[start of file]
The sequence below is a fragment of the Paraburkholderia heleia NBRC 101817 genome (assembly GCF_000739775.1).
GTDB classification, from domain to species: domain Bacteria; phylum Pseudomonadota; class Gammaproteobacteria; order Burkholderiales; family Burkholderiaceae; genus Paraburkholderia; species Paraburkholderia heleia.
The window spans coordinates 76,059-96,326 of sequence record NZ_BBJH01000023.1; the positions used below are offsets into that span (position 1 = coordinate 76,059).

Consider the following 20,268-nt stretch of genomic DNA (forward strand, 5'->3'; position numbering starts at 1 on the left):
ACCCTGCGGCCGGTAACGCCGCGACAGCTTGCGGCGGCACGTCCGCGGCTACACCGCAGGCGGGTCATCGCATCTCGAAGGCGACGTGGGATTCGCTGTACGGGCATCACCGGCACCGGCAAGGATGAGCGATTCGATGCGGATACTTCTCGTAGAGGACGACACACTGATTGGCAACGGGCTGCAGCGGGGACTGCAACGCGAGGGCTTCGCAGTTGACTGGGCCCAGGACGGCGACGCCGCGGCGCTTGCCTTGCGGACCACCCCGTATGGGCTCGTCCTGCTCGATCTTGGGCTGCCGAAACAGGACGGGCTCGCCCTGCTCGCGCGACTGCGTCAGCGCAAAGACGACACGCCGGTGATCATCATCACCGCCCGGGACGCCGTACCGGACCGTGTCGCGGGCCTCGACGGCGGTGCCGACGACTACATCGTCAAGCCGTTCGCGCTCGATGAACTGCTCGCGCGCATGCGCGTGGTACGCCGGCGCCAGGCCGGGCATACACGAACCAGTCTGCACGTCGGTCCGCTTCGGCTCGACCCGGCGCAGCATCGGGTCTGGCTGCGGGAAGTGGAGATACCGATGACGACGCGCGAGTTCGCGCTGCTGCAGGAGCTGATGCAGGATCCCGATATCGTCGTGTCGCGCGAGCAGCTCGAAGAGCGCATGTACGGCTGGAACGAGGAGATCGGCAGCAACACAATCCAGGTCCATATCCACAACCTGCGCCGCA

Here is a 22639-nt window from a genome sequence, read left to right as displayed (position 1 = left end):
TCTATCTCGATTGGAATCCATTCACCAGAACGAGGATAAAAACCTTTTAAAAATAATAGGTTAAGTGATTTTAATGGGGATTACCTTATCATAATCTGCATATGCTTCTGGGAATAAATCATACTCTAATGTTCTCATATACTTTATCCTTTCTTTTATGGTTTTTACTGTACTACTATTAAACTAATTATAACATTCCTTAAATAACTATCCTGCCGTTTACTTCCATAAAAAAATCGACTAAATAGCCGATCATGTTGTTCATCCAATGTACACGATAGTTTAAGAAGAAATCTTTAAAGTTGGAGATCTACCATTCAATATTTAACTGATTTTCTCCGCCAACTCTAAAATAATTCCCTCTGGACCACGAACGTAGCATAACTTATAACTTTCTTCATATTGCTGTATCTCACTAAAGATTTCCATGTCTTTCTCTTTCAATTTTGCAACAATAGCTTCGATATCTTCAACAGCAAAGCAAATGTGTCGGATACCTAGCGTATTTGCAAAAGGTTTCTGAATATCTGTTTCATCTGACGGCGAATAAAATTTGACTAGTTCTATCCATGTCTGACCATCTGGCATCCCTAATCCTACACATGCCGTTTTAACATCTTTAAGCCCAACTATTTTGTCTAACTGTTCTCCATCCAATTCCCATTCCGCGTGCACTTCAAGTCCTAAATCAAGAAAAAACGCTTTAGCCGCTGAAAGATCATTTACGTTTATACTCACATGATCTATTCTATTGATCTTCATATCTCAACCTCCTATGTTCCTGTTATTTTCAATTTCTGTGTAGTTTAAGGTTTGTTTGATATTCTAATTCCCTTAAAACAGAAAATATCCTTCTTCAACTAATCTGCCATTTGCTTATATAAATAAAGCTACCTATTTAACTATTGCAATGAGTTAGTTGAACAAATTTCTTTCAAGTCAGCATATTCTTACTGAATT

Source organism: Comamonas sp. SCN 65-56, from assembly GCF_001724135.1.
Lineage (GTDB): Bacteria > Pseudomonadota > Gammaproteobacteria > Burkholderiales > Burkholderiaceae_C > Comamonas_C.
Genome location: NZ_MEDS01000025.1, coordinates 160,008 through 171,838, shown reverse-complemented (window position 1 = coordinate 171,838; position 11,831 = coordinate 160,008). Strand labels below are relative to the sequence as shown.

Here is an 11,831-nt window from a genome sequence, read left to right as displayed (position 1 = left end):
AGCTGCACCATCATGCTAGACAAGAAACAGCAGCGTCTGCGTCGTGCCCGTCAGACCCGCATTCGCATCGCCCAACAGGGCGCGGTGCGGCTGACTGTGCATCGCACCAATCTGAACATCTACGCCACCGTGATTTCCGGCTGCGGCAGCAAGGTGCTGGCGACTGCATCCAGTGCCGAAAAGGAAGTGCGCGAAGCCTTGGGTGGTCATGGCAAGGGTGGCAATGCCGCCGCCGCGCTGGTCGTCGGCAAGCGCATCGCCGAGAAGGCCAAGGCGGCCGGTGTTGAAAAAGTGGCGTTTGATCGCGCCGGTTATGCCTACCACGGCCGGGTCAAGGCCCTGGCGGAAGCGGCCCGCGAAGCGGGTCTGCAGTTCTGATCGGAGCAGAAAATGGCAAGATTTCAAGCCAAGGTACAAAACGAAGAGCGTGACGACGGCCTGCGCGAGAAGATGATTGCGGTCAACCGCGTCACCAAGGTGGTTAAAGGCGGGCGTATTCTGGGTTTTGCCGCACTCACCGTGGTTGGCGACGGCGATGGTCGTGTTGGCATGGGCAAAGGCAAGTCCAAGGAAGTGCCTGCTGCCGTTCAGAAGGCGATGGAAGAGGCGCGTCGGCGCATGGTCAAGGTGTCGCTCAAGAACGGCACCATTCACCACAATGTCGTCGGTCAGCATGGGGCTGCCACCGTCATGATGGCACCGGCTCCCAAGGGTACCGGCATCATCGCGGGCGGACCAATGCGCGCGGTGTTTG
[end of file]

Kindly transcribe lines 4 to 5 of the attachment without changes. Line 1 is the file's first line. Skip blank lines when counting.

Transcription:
Consider the following 20,268-nt stretch of genomic DNA (forward strand, 5'->3'; position numbering starts at 1 on the left):
ACCCTGCGGCCGGTAACGCCGCGACAGCTTGCGGCGGCACGTCCGCGGCTACACCGCAGGCGGGTCATCGCATCTCGAAGGCGACGTGGGATTCGCTGTACGGGCATCACCGGCACCGGCAAGGATGAGCGATTCGATGCGGATACTTCTCGTAGAGGACGACACACTGATTGGCAACGGGCTGCAGCGGGGACTGCAACGCGAGGGCTTCGCAGTTGACTGGGCCCAGGACGGCGACGCCGCGGCGCTTGCCTTGCGGACCACCCCGTATGGGCTCGTCCTGCTCGATCTTGGGCTGCCGAAACAGGACGGGCTCGCCCTGCTCGCGCGACTGCGTCAGCGCAAAGACGACACGCCGGTGATCATCATCACCGCCCGGGACGCCGTACCGGACCGTGTCGCGGGCCTCGACGGCGGTGCCGACGACTACATCGTCAAGCCGTTCGCGCTCGATGAACTGCTCGCGCGCATGCGCGTGGTACGCCGGCGCCAGGCCGGGCATACACGAACCAGTCTGCACGTCGGTCCGCTTCGGCTCGACCCGGCGCAGCATCGGGTCTGGCTGCGGGAAGTGGAGATACCGATGACGACGCGCGAGTTCGCGCTGCTGCAGGAGCTGATGCAGGATCCCGATATCGTCGTGTCGCGCGAGCAGCTCGAAGAGCGCATGTACGGCTGGAACGAGGAGATCGGCAGCAACACAATCCAGGTCCATATCCACAACCTGCGCCGCA